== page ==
Ubuntu Unity 20.10 Review
Written by Adam Hunt
Ubuntu Unity brings back Unity 7, which was the face of Ubuntu from 2011-2017, and which still has a lot of fans, due to its efficient design and maximum use of keyboard shortcuts.
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Ubuntu Unity’s second release, version 20.10, came out on the same day as all of the other Ubuntu flavors, 22 October, 2020. The very first Ubuntu Unity release, 20.04 LTS, was actually two weeks behind the rest of the pack last time, but it seems lead developer Rudra Saraswat has moved it to coincide with the Ubuntu release schedule.
Being a “standard” release, Ubuntu Unity 20.10 is supported for nine months, until July 2021.
That this new unofficial Ubuntu flavor has had a second release at all shows that it is not just a “flash- in-the-pan” and that it has some momentum. That may seem a pretty basic premise but, in the past, there have been a number of Linux distributions that had fanfare initial releases and were never heard from again as key developers quickly lost interest.
Unlike some Ubuntu flavors, this release brings some notable improvements, particularly “look and feel” upgrades. This points to the future direction for this development cycle that will lead to the next long term support version, Ubuntu Unity 22.04 LTS.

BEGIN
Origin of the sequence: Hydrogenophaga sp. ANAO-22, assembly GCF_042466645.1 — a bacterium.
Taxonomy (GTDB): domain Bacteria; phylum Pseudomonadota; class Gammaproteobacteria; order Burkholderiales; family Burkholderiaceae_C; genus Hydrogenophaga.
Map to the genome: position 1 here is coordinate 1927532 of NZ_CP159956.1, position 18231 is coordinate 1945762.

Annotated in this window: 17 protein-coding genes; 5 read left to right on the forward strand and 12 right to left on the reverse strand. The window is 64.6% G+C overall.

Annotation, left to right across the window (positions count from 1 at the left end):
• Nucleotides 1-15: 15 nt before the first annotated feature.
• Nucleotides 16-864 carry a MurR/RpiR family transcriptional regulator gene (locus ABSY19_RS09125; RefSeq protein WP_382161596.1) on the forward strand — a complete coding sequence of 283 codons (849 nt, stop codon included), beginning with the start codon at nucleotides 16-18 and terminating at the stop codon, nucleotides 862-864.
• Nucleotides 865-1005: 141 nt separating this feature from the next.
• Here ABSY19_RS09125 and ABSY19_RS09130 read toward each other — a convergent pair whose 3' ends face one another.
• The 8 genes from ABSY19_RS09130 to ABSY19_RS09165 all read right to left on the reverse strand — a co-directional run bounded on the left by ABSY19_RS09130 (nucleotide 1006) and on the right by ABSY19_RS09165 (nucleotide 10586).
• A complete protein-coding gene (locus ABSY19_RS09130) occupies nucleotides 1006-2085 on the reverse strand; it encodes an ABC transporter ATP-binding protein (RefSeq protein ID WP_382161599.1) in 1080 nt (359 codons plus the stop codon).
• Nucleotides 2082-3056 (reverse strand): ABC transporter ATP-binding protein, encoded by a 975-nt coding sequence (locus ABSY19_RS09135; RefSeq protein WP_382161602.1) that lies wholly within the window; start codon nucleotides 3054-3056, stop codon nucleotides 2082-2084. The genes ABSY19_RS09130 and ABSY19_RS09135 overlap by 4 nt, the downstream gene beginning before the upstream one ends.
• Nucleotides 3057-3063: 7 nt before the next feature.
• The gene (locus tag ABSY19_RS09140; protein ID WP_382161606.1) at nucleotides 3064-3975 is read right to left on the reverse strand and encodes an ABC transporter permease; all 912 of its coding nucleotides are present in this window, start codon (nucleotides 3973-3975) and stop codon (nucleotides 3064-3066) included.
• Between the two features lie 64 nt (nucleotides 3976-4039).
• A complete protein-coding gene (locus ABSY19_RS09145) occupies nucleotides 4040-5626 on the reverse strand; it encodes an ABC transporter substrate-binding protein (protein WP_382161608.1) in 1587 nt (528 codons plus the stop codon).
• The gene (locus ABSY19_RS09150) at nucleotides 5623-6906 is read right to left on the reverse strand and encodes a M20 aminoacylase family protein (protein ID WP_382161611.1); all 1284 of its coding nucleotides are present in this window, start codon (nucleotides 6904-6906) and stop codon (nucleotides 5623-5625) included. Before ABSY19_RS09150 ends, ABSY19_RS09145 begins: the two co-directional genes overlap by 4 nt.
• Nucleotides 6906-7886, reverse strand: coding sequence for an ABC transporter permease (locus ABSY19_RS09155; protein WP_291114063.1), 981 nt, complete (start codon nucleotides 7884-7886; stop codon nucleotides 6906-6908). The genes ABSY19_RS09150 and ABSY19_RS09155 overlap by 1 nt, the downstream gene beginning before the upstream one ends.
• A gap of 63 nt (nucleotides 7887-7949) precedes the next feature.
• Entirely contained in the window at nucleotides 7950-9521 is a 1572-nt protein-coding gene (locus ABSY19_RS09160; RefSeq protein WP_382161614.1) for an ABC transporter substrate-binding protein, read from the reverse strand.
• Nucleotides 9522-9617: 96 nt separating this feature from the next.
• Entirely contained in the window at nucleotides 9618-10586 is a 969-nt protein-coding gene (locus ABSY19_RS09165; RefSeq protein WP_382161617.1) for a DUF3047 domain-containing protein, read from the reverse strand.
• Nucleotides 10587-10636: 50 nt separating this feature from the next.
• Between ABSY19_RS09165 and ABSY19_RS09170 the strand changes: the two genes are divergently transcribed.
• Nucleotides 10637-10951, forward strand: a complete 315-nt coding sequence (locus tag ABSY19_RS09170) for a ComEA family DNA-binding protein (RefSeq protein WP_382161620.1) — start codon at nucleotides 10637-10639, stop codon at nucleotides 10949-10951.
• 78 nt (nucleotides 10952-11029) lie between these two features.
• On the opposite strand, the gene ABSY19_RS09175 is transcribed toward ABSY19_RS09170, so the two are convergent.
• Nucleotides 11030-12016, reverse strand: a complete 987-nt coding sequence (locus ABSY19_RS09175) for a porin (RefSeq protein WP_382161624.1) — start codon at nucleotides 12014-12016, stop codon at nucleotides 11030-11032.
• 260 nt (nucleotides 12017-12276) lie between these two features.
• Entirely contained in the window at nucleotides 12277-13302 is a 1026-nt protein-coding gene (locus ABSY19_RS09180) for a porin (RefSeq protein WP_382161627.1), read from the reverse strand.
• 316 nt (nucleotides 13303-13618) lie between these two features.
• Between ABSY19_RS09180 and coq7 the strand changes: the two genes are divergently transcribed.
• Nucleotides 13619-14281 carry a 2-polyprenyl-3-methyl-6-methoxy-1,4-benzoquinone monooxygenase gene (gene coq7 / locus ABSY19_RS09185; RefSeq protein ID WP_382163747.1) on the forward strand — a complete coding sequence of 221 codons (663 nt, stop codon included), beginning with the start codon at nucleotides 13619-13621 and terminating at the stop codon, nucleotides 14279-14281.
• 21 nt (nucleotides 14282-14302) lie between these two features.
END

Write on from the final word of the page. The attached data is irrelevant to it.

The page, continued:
Saraswat has not published any system requirements, so I am assuming that they are basically
the same as the mainline Ubuntu: a 2 GHz dual-core processor and at least 4 GiB of RAM.
I tested Ubuntu Unity 20.10 on my 2011 vintage System76 laptop which has a dual-core, four thread, 2.3 GHz processor, and 4 GiB of RAM, and it ran just fine.back to menu ↑
Booting It Up
The Ubuntu Unity 20.10 ISO file has been reduced to 2.4 GiB, down from 20.04 LTS’s rather large 3.1 GiB download size. This now makes it a smaller download than Ubuntu 20.10, which is 2.7 GiB.
Once I had downloaded the ISO file from the website via bit torrent, and done an MD5sum check on it (MD5 is the only checksum provided), the next task was to write it to a USB thumb drive for testing.